King Cotton Hotel
4. November. 1927
very heavenly remembrance over the wire reached me just
before I had to "go on" for my reading and
was most invigorating. It was ever blessed of you to
be at that pains to reach a pal. I was just having a
sip of cherry-brandy before dinner with a new friend
when the word came over the phone, and the word was
more potent than the goodly alcohol. Having given thanks
for the one, I gave double thanks for the other.
reading was very select and appreciative as to audience,
though a majority of the three hundred were men students
of the co-ed State University.1
It is a fine old institution with some very nice buildings.
The most beautiful being a very old red stone Greek-temple
sort of place now used as a little theatre. Their theatre
here is about the best of its kind in America I should
say. I have seen nothing like it, for thoroughness and
successful performance, though I have not seen them
play. Chapel Hill is a lovely old (very small) town.
The little old Chapel from which it takes its name is
a beauty, and the whole place very quiet and atmospheric,
in a pine-wood country.
morning I leave for Spartanburg, reading there at Converse
College, the best woman’s college of the South.2
Men are all very well—but
I should say the lydies is easier to read at. I have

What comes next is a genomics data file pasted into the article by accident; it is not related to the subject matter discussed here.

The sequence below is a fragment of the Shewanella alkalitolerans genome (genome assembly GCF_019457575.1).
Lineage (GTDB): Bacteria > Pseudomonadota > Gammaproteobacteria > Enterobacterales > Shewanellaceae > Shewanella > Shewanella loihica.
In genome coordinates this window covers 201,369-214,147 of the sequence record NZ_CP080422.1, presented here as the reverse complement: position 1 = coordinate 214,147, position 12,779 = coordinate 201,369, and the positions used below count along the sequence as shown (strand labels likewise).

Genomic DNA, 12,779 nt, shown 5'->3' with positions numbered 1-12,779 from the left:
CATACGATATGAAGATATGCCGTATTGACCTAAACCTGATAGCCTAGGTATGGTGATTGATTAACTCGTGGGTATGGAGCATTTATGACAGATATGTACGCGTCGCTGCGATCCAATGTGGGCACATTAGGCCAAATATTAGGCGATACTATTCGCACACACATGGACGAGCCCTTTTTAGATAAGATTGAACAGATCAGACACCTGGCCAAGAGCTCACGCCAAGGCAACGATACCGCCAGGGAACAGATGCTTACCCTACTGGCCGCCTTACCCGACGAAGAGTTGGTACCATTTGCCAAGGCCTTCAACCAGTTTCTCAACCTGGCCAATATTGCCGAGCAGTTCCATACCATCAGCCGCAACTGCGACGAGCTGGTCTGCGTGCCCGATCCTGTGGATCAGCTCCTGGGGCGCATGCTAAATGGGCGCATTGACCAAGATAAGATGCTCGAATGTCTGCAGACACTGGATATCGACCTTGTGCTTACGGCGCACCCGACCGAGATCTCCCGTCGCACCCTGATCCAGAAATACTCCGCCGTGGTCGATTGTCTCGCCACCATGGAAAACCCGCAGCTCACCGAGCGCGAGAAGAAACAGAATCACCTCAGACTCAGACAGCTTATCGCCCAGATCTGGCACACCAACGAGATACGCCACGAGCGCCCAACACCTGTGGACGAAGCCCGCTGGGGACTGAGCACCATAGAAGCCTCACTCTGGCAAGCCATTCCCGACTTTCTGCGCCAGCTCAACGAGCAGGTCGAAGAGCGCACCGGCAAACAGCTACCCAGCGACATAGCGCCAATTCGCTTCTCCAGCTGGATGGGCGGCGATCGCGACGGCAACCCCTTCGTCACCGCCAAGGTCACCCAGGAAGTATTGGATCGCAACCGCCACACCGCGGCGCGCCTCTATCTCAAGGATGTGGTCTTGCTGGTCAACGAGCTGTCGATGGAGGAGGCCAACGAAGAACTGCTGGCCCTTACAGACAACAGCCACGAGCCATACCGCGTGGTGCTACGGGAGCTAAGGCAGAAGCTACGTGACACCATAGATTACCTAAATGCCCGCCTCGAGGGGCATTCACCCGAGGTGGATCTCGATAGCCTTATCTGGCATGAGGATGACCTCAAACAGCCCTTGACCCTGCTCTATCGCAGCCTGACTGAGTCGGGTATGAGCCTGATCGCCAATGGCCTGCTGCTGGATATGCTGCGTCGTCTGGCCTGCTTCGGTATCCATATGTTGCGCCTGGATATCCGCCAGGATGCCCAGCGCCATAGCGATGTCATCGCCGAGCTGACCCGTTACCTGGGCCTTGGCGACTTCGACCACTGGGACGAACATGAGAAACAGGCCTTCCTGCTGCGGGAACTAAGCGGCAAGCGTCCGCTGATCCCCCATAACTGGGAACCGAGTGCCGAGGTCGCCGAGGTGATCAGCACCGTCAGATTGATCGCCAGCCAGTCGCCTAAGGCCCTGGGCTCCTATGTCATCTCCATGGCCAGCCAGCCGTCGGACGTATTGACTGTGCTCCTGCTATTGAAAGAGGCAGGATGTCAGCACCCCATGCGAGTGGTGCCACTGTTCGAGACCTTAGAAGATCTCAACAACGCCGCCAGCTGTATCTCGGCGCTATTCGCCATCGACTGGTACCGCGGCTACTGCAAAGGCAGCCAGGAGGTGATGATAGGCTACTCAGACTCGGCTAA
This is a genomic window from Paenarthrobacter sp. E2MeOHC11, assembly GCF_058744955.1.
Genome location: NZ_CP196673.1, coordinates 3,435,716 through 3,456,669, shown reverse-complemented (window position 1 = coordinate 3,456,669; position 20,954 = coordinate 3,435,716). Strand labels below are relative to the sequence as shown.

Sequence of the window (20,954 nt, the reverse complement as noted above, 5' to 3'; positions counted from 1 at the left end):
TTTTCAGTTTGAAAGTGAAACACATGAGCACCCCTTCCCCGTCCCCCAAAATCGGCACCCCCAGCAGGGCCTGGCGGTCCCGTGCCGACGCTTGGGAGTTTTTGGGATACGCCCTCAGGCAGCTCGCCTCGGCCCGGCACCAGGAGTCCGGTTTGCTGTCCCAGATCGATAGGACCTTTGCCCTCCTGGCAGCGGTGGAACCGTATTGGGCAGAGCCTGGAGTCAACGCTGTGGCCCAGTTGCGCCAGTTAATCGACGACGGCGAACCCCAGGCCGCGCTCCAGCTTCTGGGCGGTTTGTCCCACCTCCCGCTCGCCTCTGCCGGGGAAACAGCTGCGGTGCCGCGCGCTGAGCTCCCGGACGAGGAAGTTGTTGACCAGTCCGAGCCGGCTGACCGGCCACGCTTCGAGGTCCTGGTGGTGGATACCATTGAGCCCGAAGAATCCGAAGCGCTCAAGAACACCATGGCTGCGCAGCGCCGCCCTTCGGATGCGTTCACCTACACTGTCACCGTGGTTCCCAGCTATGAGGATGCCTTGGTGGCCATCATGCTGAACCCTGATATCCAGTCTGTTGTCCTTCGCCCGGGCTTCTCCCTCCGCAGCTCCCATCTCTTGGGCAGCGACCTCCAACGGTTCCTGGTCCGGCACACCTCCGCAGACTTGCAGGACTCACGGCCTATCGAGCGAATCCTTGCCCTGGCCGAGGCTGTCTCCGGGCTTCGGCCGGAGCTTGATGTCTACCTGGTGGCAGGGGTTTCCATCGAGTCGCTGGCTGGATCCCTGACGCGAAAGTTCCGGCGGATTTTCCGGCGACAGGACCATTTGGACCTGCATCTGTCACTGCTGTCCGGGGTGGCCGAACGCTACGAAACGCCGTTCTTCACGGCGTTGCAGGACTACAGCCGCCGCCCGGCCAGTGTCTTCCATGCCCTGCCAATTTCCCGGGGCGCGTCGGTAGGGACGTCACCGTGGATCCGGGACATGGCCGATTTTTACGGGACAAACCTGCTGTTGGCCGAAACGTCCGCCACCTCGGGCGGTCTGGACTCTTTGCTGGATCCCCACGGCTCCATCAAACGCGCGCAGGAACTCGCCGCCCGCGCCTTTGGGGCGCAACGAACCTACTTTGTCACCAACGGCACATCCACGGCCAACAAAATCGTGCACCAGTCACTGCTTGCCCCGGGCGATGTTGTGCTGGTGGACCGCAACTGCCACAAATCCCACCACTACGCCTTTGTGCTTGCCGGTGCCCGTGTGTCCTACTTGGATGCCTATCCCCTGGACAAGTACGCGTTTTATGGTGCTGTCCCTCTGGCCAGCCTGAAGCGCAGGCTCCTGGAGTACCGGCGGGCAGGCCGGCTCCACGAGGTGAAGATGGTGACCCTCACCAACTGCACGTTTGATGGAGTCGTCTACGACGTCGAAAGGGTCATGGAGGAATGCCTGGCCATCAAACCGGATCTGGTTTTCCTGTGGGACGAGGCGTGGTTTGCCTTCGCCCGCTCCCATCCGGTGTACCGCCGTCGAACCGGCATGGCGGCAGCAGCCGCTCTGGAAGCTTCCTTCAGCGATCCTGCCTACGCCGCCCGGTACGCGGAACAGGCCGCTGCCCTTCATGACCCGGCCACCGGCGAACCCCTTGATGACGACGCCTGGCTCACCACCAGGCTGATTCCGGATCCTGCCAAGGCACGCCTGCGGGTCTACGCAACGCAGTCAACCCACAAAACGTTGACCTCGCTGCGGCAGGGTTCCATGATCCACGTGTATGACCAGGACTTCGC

never had an audience walk out "on me". But
I could not blame them if they did.
hotel is a huge new most luxurious place, "all
same" Toronto or any other queenly city, with innumerable
black bell-hops, waiters, fine orchestra at dinner,
and all [ ] the rest of it, reading light
at the head of the bed—at the head of both beds, for
that matter, so that we could both read—if there were
any both. This is a happy thought of Willie‘s.3
But to me it seems rather sad and too utterly trivial
for the occasion.
dear darling I must flop down to sleep now, being tired
after a busy interesting day, and having to be up at
love and more
is O. Henry’s town,4
and there is a large hotel here named The O. Henry.
University of North Carolina in Chapel Hill, chartered
in 1789 and opened in 1795. [back]
College in Spartanburg, South Carolina, is a womens’
college founded in 1889. (See also Letters 29 and
abbreviation of Carman’s first name (see Letter
8 n.12), and possibly a reference to "Willie
Monkey," "Carman’s comic interpretation
of the theosophical ‘elemental’ or incorporeal spirit
inhabiting one of the four elements, visible only
to those with inner sight . . . a
whipping boy he could blame for his imperfect comprehension
or for any minor misdemeanour" (Gundy in Letters,
308). In "Lorne Pierce’s 1927 Interview with
Charles G.D. Roberts (as Reported by Margaret Lawrence),"
ed. Terry Whalen, Canadian Poetry: Studies, Documents,
Reviews 21 (1987), 75, Roberts observes that
"[w]hen [Carman] was happy we called him Willie."
is the birth-place of William Sydney Porter (1862-1910),
the American short-story writer who published under
the name O. Henry. Notable examples of his work
are "The Furnished Room" (1902), "The
Trimmed Lamp" (1906), and "The Last Leaf"